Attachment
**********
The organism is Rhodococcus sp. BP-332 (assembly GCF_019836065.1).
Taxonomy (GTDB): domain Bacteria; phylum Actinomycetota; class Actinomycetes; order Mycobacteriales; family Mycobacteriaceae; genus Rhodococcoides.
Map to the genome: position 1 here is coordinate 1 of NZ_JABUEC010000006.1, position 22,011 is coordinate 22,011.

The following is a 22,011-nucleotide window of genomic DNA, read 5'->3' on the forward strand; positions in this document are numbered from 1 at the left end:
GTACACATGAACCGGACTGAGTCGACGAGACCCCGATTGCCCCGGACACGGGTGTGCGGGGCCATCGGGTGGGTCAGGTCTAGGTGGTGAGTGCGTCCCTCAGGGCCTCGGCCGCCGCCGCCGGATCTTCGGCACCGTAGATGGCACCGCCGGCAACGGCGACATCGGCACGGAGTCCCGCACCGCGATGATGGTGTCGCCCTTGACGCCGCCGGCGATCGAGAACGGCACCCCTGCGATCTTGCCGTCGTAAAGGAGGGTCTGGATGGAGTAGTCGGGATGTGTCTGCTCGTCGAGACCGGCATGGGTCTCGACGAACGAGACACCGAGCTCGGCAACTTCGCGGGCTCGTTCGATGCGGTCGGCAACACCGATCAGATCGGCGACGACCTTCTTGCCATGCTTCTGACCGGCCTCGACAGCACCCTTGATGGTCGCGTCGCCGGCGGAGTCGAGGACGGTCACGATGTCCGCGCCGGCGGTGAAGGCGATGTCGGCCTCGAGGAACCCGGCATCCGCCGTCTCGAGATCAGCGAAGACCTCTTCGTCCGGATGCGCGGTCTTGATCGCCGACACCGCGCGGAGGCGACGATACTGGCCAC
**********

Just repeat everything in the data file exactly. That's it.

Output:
The organism is Rhodococcus sp. BP-332 (assembly GCF_019836065.1).
Taxonomy (GTDB): domain Bacteria; phylum Actinomycetota; class Actinomycetes; order Mycobacteriales; family Mycobacteriaceae; genus Rhodococcoides.
Map to the genome: position 1 here is coordinate 1 of NZ_JABUEC010000006.1, position 22,011 is coordinate 22,011.

The following is a 22,011-nucleotide window of genomic DNA, read 5'->3' on the forward strand; positions in this document are numbered from 1 at the left end:
GTACACATGAACCGGACTGAGTCGACGAGACCCCGATTGCCCCGGACACGGGTGTGCGGGGCCATCGGGTGGGTCAGGTCTAGGTGGTGAGTGCGTCCCTCAGGGCCTCGGCCGCCGCCGCCGGATCTTCGGCACCGTAGATGGCACCGCCGGCAACGGCGACATCGGCACGGAGTCCCGCACCGCGATGATGGTGTCGCCCTTGACGCCGCCGGCGATCGAGAACGGCACCCCTGCGATCTTGCCGTCGTAAAGGAGGGTCTGGATGGAGTAGTCGGGATGTGTCTGCTCGTCGAGACCGGCATGGGTCTCGACGAACGAGACACCGAGCTCGGCAACTTCGCGGGCTCGTTCGATGCGGTCGGCAACACCGATCAGATCGGCGACGACCTTCTTGCCATGCTTCTGACCGGCCTCGACAGCACCCTTGATGGTCGCGTCGCCGGCGGAGTCGAGGACGGTCACGATGTCCGCGCCGGCGGTGAAGGCGATGTCGGCCTCGAGGAACCCGGCATCCGCCGTCTCGAGATCAGCGAAGACCTCTTCGTCCGGATGCGCGGTCTTGATCGCCGACACCGCGCGGAGGCGACGATACTGGCCAC